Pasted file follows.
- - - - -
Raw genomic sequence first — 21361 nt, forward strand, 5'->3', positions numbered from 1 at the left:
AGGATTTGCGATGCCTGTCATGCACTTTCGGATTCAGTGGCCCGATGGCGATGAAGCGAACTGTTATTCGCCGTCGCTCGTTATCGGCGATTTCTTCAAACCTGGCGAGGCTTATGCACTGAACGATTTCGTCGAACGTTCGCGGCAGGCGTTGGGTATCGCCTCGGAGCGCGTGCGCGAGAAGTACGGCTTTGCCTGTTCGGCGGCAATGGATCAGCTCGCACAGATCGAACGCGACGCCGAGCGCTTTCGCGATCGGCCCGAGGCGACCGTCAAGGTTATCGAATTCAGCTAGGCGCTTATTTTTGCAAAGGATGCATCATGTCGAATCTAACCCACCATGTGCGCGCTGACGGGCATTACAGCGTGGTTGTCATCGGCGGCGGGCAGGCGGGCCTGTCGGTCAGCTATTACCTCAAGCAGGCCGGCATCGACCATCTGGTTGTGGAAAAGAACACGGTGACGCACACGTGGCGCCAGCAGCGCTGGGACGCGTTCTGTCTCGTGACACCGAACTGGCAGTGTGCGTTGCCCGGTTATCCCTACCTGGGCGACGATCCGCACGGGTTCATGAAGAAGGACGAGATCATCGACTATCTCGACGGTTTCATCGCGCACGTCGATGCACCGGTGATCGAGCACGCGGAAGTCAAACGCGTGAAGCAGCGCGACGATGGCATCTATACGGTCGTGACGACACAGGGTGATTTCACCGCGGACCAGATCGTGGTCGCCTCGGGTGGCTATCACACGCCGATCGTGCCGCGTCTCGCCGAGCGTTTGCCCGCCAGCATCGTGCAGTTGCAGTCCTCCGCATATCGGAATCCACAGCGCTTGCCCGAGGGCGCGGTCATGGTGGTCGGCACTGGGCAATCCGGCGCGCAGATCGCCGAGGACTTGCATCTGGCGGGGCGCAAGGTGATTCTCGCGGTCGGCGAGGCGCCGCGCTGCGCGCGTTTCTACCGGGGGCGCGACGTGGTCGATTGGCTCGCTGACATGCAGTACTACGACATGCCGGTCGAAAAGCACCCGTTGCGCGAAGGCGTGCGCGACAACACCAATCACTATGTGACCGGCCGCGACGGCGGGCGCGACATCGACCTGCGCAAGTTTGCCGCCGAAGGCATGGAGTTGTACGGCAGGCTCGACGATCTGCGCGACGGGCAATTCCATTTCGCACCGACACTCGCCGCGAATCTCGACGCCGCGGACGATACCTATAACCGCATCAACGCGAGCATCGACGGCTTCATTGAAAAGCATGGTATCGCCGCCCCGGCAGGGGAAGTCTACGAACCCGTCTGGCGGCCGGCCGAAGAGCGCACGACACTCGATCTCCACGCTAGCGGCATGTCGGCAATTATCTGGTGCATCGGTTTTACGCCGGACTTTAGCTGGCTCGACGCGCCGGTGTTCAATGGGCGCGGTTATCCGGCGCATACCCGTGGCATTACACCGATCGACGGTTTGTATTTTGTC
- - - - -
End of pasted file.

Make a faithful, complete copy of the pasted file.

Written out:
Raw genomic sequence first — 21361 nt, forward strand, 5'->3', positions numbered from 1 at the left:
AGGATTTGCGATGCCTGTCATGCACTTTCGGATTCAGTGGCCCGATGGCGATGAAGCGAACTGTTATTCGCCGTCGCTCGTTATCGGCGATTTCTTCAAACCTGGCGAGGCTTATGCACTGAACGATTTCGTCGAACGTTCGCGGCAGGCGTTGGGTATCGCCTCGGAGCGCGTGCGCGAGAAGTACGGCTTTGCCTGTTCGGCGGCAATGGATCAGCTCGCACAGATCGAACGCGACGCCGAGCGCTTTCGCGATCGGCCCGAGGCGACCGTCAAGGTTATCGAATTCAGCTAGGCGCTTATTTTTGCAAAGGATGCATCATGTCGAATCTAACCCACCATGTGCGCGCTGACGGGCATTACAGCGTGGTTGTCATCGGCGGCGGGCAGGCGGGCCTGTCGGTCAGCTATTACCTCAAGCAGGCCGGCATCGACCATCTGGTTGTGGAAAAGAACACGGTGACGCACACGTGGCGCCAGCAGCGCTGGGACGCGTTCTGTCTCGTGACACCGAACTGGCAGTGTGCGTTGCCCGGTTATCCCTACCTGGGCGACGATCCGCACGGGTTCATGAAGAAGGACGAGATCATCGACTATCTCGACGGTTTCATCGCGCACGTCGATGCACCGGTGATCGAGCACGCGGAAGTCAAACGCGTGAAGCAGCGCGACGATGGCATCTATACGGTCGTGACGACACAGGGTGATTTCACCGCGGACCAGATCGTGGTCGCCTCGGGTGGCTATCACACGCCGATCGTGCCGCGTCTCGCCGAGCGTTTGCCCGCCAGCATCGTGCAGTTGCAGTCCTCCGCATATCGGAATCCACAGCGCTTGCCCGAGGGCGCGGTCATGGTGGTCGGCACTGGGCAATCCGGCGCGCAGATCGCCGAGGACTTGCATCTGGCGGGGCGCAAGGTGATTCTCGCGGTCGGCGAGGCGCCGCGCTGCGCGCGTTTCTACCGGGGGCGCGACGTGGTCGATTGGCTCGCTGACATGCAGTACTACGACATGCCGGTCGAAAAGCACCCGTTGCGCGAAGGCGTGCGCGACAACACCAATCACTATGTGACCGGCCGCGACGGCGGGCGCGACATCGACCTGCGCAAGTTTGCCGCCGAAGGCATGGAGTTGTACGGCAGGCTCGACGATCTGCGCGACGGGCAATTCCATTTCGCACCGACACTCGCCGCGAATCTCGACGCCGCGGACGATACCTATAACCGCATCAACGCGAGCATCGACGGCTTCATTGAAAAGCATGGTATCGCCGCCCCGGCAGGGGAAGTCTACGAACCCGTCTGGCGGCCGGCCGAAGAGCGCACGACACTCGATCTCCACGCTAGCGGCATGTCGGCAATTATCTGGTGCATCGGTTTTACGCCGGACTTTAGCTGGCTCGACGCGCCGGTGTTCAATGGGCGCGGTTATCCGGCGCATACCCGTGGCATTACACCGATCGACGGTTTGTATTTTGTC